Ilya, right, celebrates his bar mitzvah in July 2018 at Szarvas, the international Jewish summer camp operated by JDC and the Ronald S. Lauder Foundation in Hungary.
The grandson of Hesed social welfare center clients and the son of a Jewish preschool teacher, Ilya Tolstolytkin grew up steeped in his city’s Jewish community.
Kharkov is Ukraine’s second-largest city, with an estimated Jewish community of some 35,000 Jews. It boasts the vibrant JDC-funded Beit Wohl Jewish community center (JCC) and a strong chapter of Active Jewish Teens (AJT), the JDC youth program in partnership with BBYO that reaches 3,100 Jewish teenagers in 57 cities across the former Soviet Union.
But it wasn’t until the 15-year-old left for a summer at Szarvas that he felt intensely connected to not just his city’s or country’s Jewish community, but the global Jewish family.
“It’s so cool to be in a room with so many people from different countries, who are united by one thing: being Jewish,” Ilya said.
Located about two hours from Budapest on the banks of the Koros River in rural Hungary, Szarvas is the international Jewish summer camp founded by JDC and the Ronald S. Lauder Foundation in 1990 that hosts some 1,600 kids from about 30 countries each year.
Ilya became a bar mitzvah at Szarvas last month, taking part in a special ceremony for Ukrainian and Russian teens organized by Budapest rabbi Tamás Vero.
Ilya first began learning the liturgy at Kharkov’s teen club, where he serves as a madrich, or counselor.
He especially connected with kiddush after a special session on the prayer at an AJT seminar in spring 2017, eventually volunteering to lead the ritual in front of a group of 85 teens.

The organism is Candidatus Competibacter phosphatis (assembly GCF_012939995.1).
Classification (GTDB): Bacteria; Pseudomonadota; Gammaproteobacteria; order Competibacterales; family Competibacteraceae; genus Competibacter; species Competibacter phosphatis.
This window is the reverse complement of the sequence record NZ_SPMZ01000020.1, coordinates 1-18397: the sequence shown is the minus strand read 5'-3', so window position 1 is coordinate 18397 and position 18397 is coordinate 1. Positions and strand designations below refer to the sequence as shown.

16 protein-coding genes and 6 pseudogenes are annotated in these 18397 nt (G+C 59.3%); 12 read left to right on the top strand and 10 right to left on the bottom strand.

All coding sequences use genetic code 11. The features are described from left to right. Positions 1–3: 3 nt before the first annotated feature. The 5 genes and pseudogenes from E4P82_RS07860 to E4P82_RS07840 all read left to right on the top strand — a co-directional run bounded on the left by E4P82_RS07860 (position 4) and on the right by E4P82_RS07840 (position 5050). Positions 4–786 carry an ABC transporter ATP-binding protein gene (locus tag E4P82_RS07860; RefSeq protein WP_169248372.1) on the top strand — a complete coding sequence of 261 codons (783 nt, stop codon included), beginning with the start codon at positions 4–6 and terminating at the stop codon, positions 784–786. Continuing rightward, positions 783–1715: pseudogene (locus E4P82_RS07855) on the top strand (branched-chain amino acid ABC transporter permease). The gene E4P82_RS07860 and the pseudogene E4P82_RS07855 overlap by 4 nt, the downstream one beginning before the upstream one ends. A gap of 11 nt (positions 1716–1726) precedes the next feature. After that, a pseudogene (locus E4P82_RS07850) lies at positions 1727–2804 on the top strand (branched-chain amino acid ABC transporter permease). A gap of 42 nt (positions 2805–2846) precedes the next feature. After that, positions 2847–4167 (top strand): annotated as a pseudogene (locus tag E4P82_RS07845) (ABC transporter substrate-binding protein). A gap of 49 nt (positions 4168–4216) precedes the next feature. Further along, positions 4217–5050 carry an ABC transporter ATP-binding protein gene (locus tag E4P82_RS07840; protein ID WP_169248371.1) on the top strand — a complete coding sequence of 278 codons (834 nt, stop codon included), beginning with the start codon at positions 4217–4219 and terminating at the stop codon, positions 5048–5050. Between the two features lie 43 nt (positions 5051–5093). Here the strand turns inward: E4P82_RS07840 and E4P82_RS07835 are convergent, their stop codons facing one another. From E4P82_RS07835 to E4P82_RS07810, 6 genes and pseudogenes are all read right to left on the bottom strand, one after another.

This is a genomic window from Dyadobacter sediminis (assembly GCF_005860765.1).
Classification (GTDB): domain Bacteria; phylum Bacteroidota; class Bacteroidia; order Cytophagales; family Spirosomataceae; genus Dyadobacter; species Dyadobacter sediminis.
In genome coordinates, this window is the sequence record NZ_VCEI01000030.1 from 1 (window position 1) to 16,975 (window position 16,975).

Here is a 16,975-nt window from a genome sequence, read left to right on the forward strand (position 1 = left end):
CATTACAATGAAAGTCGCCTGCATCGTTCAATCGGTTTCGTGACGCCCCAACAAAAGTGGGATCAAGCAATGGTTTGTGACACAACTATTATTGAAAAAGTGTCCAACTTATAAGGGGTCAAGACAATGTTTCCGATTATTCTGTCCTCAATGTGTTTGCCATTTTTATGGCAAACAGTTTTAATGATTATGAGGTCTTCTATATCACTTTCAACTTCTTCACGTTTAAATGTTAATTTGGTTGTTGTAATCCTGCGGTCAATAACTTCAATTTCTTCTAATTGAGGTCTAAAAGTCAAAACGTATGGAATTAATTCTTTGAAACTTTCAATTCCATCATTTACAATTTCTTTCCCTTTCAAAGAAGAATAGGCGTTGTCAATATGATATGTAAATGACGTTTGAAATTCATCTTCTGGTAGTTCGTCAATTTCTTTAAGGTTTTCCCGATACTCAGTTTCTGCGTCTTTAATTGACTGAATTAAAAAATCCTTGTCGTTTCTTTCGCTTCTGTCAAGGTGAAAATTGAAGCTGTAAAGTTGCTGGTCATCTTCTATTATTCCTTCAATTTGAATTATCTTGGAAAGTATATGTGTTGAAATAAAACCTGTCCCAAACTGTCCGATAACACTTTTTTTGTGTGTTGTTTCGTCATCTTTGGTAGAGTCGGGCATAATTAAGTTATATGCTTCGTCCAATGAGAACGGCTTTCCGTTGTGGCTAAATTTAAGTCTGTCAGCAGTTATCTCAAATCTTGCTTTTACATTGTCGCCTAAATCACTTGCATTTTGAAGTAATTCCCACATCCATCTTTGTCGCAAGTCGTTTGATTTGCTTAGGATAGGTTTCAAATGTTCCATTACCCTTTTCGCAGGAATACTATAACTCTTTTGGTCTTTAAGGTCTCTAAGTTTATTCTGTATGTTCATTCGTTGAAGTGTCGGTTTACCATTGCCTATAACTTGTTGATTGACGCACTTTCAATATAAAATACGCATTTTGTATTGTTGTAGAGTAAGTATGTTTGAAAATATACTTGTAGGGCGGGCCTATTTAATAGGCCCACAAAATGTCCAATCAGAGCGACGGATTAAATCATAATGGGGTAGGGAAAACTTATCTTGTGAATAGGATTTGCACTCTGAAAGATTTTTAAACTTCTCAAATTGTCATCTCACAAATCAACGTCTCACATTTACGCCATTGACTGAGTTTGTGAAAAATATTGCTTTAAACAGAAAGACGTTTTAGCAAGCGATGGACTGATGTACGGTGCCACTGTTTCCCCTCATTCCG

“The words aren’t that hard to learn. What you should do is just to read it off the sheet at the beginning, and then later it just starts to pop up in your head on its own, and you can easily recite it from memory,” he said. “When I first did it successfully, I felt so happy and excited. Everyone was coming up to me and saying, ‘Cool, wow, that was awesome.’”
As part of the teen club, Ilya organizes the “Happy Birthday” project, which throws community-funded birthday parties for at-risk Kharkov Jewish children and kids from families who live below the poverty line.
“I help kids from poor families because I really enjoy it,” he said. “It makes me feel good in my soul.”
Ilya is also a stalwart AJT participant, waiting each year for the autumn conference that unites hundreds of Jewish teenagers from 10 countries in the former Soviet Union and beyond.
JDC gives teens like Ilya the chance to slowly expand their Jewish networks, first in their cities through their local AJT chapters, then regionally through the annual AJT conference, and finally globally, through the melting pot that is Szarvas, which includes a significant American and Israeli presence each summer.
What sets AJT and Szarvas apart from other Jewish programs is that sense of tapping into a sense of global Jewish connection and camaraderie, he said.
“It’s like family, because we feel comfortable with each other even when we’re speaking other languages, whether that’s Russian, Georgian, Kazakh, or English,” he said. “I was born Jewish, but when I come to AJT, and Szarvas, I consciously choose to live a Jewish life.”